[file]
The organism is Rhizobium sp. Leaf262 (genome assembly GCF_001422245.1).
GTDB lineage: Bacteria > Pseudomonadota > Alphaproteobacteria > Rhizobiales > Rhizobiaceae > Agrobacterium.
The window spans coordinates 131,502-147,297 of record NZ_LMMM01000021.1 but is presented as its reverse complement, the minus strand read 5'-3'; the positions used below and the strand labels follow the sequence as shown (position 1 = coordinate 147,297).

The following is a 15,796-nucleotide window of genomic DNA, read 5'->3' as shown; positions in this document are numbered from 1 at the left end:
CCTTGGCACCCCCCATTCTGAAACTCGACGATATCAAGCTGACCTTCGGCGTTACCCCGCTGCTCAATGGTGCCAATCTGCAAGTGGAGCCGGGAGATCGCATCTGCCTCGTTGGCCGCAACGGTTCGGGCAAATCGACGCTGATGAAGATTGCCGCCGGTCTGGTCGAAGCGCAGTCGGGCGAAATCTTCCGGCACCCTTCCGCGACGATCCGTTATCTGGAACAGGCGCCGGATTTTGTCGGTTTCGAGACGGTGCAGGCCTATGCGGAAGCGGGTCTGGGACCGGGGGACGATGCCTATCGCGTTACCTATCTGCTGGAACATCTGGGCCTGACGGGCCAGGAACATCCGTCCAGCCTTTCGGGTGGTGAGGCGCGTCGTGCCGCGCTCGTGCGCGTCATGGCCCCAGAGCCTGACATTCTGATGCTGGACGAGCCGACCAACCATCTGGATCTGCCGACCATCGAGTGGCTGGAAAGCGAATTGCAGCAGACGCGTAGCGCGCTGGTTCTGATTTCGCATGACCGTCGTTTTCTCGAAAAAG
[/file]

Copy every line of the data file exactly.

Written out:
The organism is Rhizobium sp. Leaf262 (genome assembly GCF_001422245.1).
GTDB lineage: Bacteria > Pseudomonadota > Alphaproteobacteria > Rhizobiales > Rhizobiaceae > Agrobacterium.
The window spans coordinates 131,502-147,297 of record NZ_LMMM01000021.1 but is presented as its reverse complement, the minus strand read 5'-3'; the positions used below and the strand labels follow the sequence as shown (position 1 = coordinate 147,297).

The following is a 15,796-nucleotide window of genomic DNA, read 5'->3' as shown; positions in this document are numbered from 1 at the left end:
CCTTGGCACCCCCCATTCTGAAACTCGACGATATCAAGCTGACCTTCGGCGTTACCCCGCTGCTCAATGGTGCCAATCTGCAAGTGGAGCCGGGAGATCGCATCTGCCTCGTTGGCCGCAACGGTTCGGGCAAATCGACGCTGATGAAGATTGCCGCCGGTCTGGTCGAAGCGCAGTCGGGCGAAATCTTCCGGCACCCTTCCGCGACGATCCGTTATCTGGAACAGGCGCCGGATTTTGTCGGTTTCGAGACGGTGCAGGCCTATGCGGAAGCGGGTCTGGGACCGGGGGACGATGCCTATCGCGTTACCTATCTGCTGGAACATCTGGGCCTGACGGGCCAGGAACATCCGTCCAGCCTTTCGGGTGGTGAGGCGCGTCGTGCCGCGCTCGTGCGCGTCATGGCCCCAGAGCCTGACATTCTGATGCTGGACGAGCCGACCAACCATCTGGATCTGCCGACCATCGAGTGGCTGGAAAGCGAATTGCAGCAGACGCGTAGCGCGCTGGTTCTGATTTCGCATGACCGTCGTTTTCTCGAAAAAG